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New & Notable: On Courage

February 5, 2015 by Women's Voices For Change

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We’re always on the lookout for books that strike a chord with our readers. This week, as part of our coverage during Black History Month, we focus on two new books on African-Americans’ fight for freedom and civil rights.

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Book Review: “Lighter As We Go”

January 29, 2015 by Jane Moffett, LCSW-R, Ph.D., S.E.P

Click here to purchase on Amazon.com. Proceeds from your purchase help fund Women’s Voices‘ nonprofit mission.

By Jane Moffett

The book’s authors assure us, through personal anecdotes, case studies, and findings from research on aging, mental health, and illness, that growing older can be a rewarding and enjoyable phase of life.

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Book Review: “Older Faster Stronger,” by Margaret Webb

November 25, 2014 by Varsha Parasram, PT, DPT, MST

Click here to purchase on Amazon.com. Proceeds from your  purchase help fund Women’s Voices‘ nonprofit mission.

By Varsha Parasram, PT, DPT, MST

We listened in admiration as the former “short, stocky, flatfooted, still-smoking, pre-menopausal woman” told of the strength, energy, and lifted spirits that have enhanced her life since she decided to exercise her 50-year-old body “to the fitness level of a fit 20-year-old.”

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Book Review: “Yes Please,” by Amy Poehler

November 11, 2014 by Alexandra MacAaron

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Alexandra MacAaron

“Yes Please” is quick and entertaining. It’s part memoir, part “self-help,” part comedic monologue, and mostly funny. And that’s the problem.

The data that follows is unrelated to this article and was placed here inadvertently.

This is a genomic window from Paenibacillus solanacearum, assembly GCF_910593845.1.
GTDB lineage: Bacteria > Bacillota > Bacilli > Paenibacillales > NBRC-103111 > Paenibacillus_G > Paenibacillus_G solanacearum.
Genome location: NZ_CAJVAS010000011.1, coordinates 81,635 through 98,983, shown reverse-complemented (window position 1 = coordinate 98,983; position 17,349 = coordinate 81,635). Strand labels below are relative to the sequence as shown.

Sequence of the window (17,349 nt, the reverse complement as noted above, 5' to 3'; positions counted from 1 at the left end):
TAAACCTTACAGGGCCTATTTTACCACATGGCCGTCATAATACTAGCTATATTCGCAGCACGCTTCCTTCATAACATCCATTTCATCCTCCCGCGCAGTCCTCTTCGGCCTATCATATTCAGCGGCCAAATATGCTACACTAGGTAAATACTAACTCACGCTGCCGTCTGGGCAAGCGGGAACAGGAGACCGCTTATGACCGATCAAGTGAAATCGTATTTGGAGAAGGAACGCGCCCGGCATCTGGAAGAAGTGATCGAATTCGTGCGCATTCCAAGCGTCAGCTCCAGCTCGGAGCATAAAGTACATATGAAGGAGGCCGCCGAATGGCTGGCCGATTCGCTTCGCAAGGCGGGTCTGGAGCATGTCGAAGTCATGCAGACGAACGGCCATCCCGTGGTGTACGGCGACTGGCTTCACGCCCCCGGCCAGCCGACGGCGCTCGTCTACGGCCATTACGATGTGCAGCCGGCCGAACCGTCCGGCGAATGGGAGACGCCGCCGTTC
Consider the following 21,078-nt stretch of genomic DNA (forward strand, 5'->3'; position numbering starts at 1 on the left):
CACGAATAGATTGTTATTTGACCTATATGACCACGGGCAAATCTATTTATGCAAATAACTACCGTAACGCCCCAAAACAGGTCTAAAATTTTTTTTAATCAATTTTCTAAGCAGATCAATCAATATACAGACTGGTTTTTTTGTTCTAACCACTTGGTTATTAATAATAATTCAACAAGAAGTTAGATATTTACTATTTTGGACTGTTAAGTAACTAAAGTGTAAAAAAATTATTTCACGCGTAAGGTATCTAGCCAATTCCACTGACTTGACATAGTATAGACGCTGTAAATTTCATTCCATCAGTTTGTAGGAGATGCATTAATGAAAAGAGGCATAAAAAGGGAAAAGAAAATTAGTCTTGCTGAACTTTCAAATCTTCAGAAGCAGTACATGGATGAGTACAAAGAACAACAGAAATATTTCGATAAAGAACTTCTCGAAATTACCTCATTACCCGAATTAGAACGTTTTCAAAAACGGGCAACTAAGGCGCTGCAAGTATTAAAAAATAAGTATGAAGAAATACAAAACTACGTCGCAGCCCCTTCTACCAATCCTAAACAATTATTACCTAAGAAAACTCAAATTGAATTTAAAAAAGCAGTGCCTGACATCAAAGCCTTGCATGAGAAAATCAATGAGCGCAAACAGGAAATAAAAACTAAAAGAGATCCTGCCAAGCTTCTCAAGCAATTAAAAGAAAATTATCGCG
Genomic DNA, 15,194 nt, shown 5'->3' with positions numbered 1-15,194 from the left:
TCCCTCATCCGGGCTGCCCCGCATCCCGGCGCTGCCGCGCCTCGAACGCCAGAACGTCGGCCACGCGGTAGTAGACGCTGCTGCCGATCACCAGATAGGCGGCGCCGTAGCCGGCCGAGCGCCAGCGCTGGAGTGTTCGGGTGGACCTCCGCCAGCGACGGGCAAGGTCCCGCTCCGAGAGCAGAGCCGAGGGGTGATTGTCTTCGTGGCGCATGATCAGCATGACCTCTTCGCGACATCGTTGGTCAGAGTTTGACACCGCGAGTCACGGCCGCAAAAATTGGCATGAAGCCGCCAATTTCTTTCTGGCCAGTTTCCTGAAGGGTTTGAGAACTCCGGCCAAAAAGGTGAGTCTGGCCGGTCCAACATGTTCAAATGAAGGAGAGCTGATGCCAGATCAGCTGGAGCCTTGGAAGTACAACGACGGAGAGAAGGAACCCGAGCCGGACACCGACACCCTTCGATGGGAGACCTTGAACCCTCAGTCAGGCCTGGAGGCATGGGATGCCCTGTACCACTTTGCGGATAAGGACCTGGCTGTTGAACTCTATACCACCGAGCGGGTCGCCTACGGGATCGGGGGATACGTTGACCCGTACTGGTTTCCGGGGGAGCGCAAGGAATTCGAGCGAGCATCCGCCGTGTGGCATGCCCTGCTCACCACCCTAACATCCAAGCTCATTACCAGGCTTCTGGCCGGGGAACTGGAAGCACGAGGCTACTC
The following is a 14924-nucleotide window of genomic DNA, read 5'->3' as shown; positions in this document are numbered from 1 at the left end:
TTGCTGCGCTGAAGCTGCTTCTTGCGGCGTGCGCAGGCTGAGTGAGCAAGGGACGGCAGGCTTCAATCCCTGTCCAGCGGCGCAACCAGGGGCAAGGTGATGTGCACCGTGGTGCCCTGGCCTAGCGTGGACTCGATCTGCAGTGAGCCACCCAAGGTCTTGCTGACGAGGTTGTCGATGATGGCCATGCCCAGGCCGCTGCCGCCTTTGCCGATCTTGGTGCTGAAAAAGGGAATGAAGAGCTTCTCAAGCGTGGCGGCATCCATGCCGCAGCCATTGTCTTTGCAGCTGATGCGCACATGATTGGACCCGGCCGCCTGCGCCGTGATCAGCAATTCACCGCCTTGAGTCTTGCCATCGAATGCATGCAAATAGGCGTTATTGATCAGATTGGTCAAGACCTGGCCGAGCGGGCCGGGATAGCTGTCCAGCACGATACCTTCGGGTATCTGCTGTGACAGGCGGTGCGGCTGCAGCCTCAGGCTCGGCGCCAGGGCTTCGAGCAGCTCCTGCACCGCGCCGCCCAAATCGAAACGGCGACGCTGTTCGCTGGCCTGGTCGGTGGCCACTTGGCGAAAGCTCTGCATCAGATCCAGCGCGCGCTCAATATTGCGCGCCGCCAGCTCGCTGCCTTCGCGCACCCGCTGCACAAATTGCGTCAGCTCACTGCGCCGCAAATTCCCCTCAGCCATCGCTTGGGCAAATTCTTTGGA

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Book Review: Sonia Sotomayor—Too Flamboyant for the Supreme Court?

November 4, 2014 by Diane Vacca

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By Diane Vacca

Because of her ethnicity, Sonia Sotomayor was automatically stigmatized. In addition, her innate extroversion was amplified by the exuberance of Latin culture, and this too was held against her, even when she became a Supreme Court justice. Her propensities for fire-engine-red nail polish, unruly hair, and “flashy” jewelry were singled out by the news media as markers of her otherness.

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Book Review: The Venturesome Life of Gail Sheehy

September 13, 2014 by Deborah Harkins

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By Deborah Harkins

Sheehy’s memoir is the tale of a tempestuous romance; a compelling look into the first stirrings of female revolt in the 1960s and ’70s; and the story of a reporter who throws herself into danger so persistently that her book is clearly the blueprint for a screenplay.

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Dr. Ford Reviews: Sue Miller’s ‘The Arsonist’—Love’s Dangerous Spark

July 31, 2014 by Cecilia M. Ford, Ph.D.

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By Cecilia M. Ford, Ph.D.

Her depiction of Bud and Frankie’s affair lets Miller once again display her exceptional understanding of female sexuality and the uniquely artful way she has of portraying it as a fully integrated part of her characters’ lives.